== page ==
Monday- Friday:
8:00AM - 8:00PM

8:00AM - 6:00PM

Sunday :
10:00AM - 4:00PM

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Memorial Day Weekend Hours

We will be open all weekend long, including shortened hours on Monday.  Have a great weekend and enjoy the time honoring those who have sacrificed so much for our country.

Friday: 8:00 a.m.- 8:00 p.m.

Saturday: 8:00 a.m. - 6:00 p.m.

Sunday: 10:00 a.m. - 4:00 p.m.

Monday: 8:00 a.m. - 4:00 p.m.


Tricks for a Great Garden

To new gardeners, the task of maintaining a garden can seem overwhelming.  Between watering, weeding, pruning and feeding, there is a lot to keep up with.  What veteran gardeners aren’t telling you, however, is that there are some simple tricks to help make gardening a little bit easier on you and your back.

The first trick that everyone should use, is mulch.  It seems really simple, but a lot of people do not take advantage of using mulch to help prevent weeds and keep the soil from drying out.  By spreading a layer of mulch around your perennial garden, vegetable garden and around trees, you are helping block the sun from reaching any weeds that may be growing, as well as keeping the the sun from drying out the soil quickly.  This will help you in the long run from having to constantly pull weeds and water plants in the heat of the summer.

Another trick to use is fertilizer.  It seems like a no brainer, but regularly feeding your plants can make a world of difference.  When it comes to what to use in your garden, there are a wide variety of fertilizers to choose from and depend on your type of garden.  From organic fertilizers, manure and mushroom compost in edible gardens to high-phosphorous fertilizers to help with blooms to high-nitrogen fertilizers for your lawn, you will most likely need more than one type of fertilizer in your toolbox. Every fertilizer has three numbers listed on it, for example 10-10-10.  These numbers are nitrogen-phosphorous-potassium, and the numbers represent the percentage of each of these elements in the fertilizer. Different plants need more or less of these elements, but the labels on the fertilizers should say which plants benefit most from its combination of elements.  Having a regular “feeding” schedule will keep your plants happy, healthy and thriving all season long.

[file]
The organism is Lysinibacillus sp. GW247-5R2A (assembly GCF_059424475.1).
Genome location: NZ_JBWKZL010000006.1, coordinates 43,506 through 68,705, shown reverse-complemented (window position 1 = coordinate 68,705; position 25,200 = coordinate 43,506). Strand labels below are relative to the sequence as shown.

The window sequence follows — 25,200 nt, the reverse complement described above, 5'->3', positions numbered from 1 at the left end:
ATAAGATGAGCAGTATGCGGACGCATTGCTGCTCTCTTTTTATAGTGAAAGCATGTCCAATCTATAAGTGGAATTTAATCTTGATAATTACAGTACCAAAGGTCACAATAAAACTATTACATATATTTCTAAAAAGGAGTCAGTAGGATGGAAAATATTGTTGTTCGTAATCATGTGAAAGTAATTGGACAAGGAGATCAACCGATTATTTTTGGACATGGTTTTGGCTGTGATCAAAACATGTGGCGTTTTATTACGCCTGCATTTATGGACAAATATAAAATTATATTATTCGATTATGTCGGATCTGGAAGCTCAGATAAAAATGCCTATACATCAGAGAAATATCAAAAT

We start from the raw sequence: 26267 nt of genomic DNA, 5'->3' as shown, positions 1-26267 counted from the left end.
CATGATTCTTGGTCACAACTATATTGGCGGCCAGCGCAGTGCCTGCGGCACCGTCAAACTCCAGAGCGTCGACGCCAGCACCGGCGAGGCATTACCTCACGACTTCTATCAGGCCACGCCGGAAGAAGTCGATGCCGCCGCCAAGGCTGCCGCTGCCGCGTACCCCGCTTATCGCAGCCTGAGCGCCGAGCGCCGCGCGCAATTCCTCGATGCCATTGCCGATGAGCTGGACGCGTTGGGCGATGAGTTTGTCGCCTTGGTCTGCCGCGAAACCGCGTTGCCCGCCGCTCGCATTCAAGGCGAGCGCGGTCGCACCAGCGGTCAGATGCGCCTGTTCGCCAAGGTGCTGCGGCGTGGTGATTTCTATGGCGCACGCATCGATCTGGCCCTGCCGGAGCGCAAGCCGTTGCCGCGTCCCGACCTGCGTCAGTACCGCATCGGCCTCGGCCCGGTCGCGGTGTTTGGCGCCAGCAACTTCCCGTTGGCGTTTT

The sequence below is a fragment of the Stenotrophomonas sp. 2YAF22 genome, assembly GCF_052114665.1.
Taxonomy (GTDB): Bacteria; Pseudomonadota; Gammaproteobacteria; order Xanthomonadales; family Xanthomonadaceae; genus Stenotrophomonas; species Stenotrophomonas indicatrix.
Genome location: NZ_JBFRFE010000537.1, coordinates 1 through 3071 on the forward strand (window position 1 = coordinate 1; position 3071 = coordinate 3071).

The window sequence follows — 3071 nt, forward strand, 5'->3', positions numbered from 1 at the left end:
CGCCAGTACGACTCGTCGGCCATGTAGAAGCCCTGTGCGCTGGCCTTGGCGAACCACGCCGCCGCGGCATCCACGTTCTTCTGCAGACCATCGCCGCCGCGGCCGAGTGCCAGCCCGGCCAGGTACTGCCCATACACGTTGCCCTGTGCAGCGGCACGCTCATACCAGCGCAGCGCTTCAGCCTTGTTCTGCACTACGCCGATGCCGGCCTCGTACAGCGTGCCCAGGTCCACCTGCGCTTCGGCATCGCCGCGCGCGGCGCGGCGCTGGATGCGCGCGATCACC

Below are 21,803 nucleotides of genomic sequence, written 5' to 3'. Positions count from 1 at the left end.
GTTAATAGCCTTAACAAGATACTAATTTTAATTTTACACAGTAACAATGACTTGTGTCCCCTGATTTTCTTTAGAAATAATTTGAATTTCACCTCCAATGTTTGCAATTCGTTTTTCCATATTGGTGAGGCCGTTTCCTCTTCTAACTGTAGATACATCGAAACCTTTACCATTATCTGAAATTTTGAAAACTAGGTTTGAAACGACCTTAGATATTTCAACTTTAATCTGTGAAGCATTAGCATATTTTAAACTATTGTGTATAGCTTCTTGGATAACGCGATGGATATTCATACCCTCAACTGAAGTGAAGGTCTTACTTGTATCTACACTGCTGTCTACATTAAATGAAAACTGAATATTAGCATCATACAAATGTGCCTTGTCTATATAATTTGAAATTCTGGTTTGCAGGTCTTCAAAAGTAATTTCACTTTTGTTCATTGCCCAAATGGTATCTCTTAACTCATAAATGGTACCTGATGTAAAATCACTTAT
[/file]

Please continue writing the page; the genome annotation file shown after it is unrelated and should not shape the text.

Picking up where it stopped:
When it comes to plants in your garden, a great trick for selecting your plants is to choose low maintenance annuals.  Planting drought tolerant plants or flowers that do not need to be deadheaded throughout the season take a load of work off your plate when it comes to your garden.  We’re not saying to avoid plants that need to be staked or clipped back, but mix them in with other low maintenance plants rather than planting a whole bed of higher maintenance flowers.

A great way to add interest to your garden is with vertical interest.  Using taller grasses or flowers in your perennial gardens is one way to do so, but there is another way to get pops of color sitting higher in the garden.  Placing taller pots throughout your garden and planting them up with colorful annuals will help add the colorful interest throughout the garden.

When starting a new garden, the task can seem daunting. But keeping in mind some of these tricks, getting those beautiful blooms  can be a lot easier than it appears.


Where Have the Impatiens Gone?


As the planting season is getting underway, many of our customers have noticed a big change--no impatiens. That's right, we have chosen not to grow the traditional impatiens this year, as the disease impatiens downey mildew has invaded our area the past few years.